SANTA CRUZ, Calif., March 27 - Bioinformatics companies have had their share of ups and downs over the last several months. Consolidation is a growing force, some are on the ropes, and the market casts doubt over the whole business model.
But at the same time, bioinformatics efforts in academic and government labs are booming. Data and users continue to pour data into GenBank and other repositories. Academic centers, like the popular tools and data bank run by the University of California, Santa Cruz, are continuing to expand.
Indeed, UCSC's Genome Project, run by David Haussler, has grown into an approximately $2 million annual operation with 20 staff scientists. Two years ago, a six-figure budget paid for four staffers.
The UCSC site, www.genome.ucsc.edu, attracts about 50,000 hits each day, with a significant number of users coming from the private sector, according to Haussler, who spoke to a GenomeWeb reporter recently about why academic bioinformatics appears to be coming into its own while the commercial effort seems to have lost its footing--at least, he says, for now.
GenomeWeb: Do you think the open source bioinformatics success may have negatively affected commercial enterprises?
David Haussler: I think it did impact certain aspects of the commercial bioinformatics business. I feel badly about that. Because I'm excited about the bioinformatics from the commercial point of view. There's no question that certain types of products are not as exciting as a mode for commercial bioinformatics companies in that there are good resources available free over the web now. Government-funded resources in this case. [But]I think there's still lots of issues where companies are reluctant to use the Internet; they have very sensitive data that they don't want to go out over the web.
And there's a lot more to bioinformatics than we can fit under this metaphor of mapping and tracking functional genome sequences. So there's still a huge area for that, but I think there's some issues.
I don't mean to suggest at all that we have any influence here. I think it was the market and I think it was also the realization that it's not a huge consumer industry; you're not going to sell a lot of copies of your software. You have to charge a lot for each copy you sell, it has to be something special, and for that price I think that pharma and biotech wanted a custom solution. You can't provide a fully custom solution to every customer. That's why it makes sense that some pharmas may decide to build their own bioinformatics, because their situation is so special that they just want people totally devoted, one hundred percent, to working on their bioinformatics needs.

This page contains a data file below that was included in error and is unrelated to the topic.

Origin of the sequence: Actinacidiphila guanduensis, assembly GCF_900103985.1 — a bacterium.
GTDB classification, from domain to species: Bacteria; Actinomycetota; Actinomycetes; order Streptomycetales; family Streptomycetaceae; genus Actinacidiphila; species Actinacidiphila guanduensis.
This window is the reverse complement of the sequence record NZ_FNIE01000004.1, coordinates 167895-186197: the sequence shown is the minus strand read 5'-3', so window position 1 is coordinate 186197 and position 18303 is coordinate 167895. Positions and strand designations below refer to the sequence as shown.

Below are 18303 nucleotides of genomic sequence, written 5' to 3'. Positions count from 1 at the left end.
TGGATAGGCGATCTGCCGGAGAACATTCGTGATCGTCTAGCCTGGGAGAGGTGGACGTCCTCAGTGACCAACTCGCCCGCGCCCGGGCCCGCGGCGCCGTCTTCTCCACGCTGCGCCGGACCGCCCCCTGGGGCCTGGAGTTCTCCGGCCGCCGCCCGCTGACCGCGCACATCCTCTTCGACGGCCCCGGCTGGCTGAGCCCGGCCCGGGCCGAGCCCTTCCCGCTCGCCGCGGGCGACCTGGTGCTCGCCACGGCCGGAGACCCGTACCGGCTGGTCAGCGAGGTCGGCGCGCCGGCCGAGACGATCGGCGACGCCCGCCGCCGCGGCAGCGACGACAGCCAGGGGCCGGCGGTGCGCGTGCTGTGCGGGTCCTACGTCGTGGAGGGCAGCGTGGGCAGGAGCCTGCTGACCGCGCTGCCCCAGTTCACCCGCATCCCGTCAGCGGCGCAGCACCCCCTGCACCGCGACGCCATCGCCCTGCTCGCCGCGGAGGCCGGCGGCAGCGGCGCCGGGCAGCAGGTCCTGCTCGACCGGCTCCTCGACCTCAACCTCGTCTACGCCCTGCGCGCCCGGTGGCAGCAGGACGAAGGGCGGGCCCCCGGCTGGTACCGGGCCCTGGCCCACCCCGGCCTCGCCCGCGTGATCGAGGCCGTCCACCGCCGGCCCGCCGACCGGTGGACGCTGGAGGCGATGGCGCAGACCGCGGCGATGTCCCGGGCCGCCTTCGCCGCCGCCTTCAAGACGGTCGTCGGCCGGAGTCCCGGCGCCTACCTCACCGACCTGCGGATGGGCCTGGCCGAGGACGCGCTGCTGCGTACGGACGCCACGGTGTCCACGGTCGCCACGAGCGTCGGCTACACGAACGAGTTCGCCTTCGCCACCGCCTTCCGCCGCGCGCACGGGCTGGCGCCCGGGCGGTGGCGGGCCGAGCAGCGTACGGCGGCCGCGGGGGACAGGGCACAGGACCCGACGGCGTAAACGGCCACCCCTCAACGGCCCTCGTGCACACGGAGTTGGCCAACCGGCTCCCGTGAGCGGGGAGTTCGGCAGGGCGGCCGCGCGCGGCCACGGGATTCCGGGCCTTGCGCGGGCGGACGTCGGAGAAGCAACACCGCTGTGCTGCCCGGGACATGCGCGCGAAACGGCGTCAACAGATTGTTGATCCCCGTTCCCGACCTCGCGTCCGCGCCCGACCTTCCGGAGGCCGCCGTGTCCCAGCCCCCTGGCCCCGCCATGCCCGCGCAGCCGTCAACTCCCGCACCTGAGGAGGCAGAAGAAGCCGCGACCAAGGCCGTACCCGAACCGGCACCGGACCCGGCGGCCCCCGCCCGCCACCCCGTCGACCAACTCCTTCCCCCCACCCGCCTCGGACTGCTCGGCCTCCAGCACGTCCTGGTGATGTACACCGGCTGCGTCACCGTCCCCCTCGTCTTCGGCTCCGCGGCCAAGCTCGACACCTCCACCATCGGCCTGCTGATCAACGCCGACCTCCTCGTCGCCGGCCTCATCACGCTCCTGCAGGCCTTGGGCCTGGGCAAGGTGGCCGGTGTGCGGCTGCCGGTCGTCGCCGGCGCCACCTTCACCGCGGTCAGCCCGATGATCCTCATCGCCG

GW: What drives your growth?
DH: We have a number of institutions that are funding us now--NHGRI, NCI, QB3--and this is quite a change. We're able to martial a lot of effort toward putting out the best bioinformatics tools we can through this web-based browser set up.
GW:What recent changes in bioinformatics has your team focused on?
DH: We've pushed over to annotating and not generating, and that means the coordinates are the same. It sounds like a simple thing but it's much easier to have everybody sharing data in an open-source way when the data pertains to positions on the human genome. Everybody uses the same coordinates, and that is true now. One of the effects that has come is that we have a very unique system for adding your own information onto the browser.
GW: How does it work?
DH: You can add a file. You can choose to share your tracks. The way the browser is set up, you can zoom in, zoom out along a chromosome to see whatever features you've elected to see.
Show me the genes, show me the Ensembl gene prediction, show me the Genscan gene predictions, show me mRNAs, spliced ESTs, show me TIGR's ESTs, show me tetraodons matched to it, show me mouse sequence matched to it, show me SNPs. There's 30 different standard tracks to it.
But the exciting thing is you can also see your own information. By uploading their own information it is formatted back. They can see where the microsatellites are that are associated with a disease. They can look at the genotype SNPs that they've done. They can even do project planning; they can look at SNPs that are in the pipeline and what regions they're going to be covering.
GW: What kind of applications do you envision for this new function?
DH: It's unlimited. This is a completely flexible interface, where you can put whatever data you have. The new metaphor guiding this whole thing is data has to be associated with a position in the human genome. And we're not limited to the human genome; we just released a mouse genome. ...
There are many other species that are sequenced or getting close to being sequenced, and we can make browsers [for them]. ... There is an enormous opportunity in bioinformatics at this point to develop more sophisticated bioinformatics software and statistical models that will really capture the promise of comparative genomics.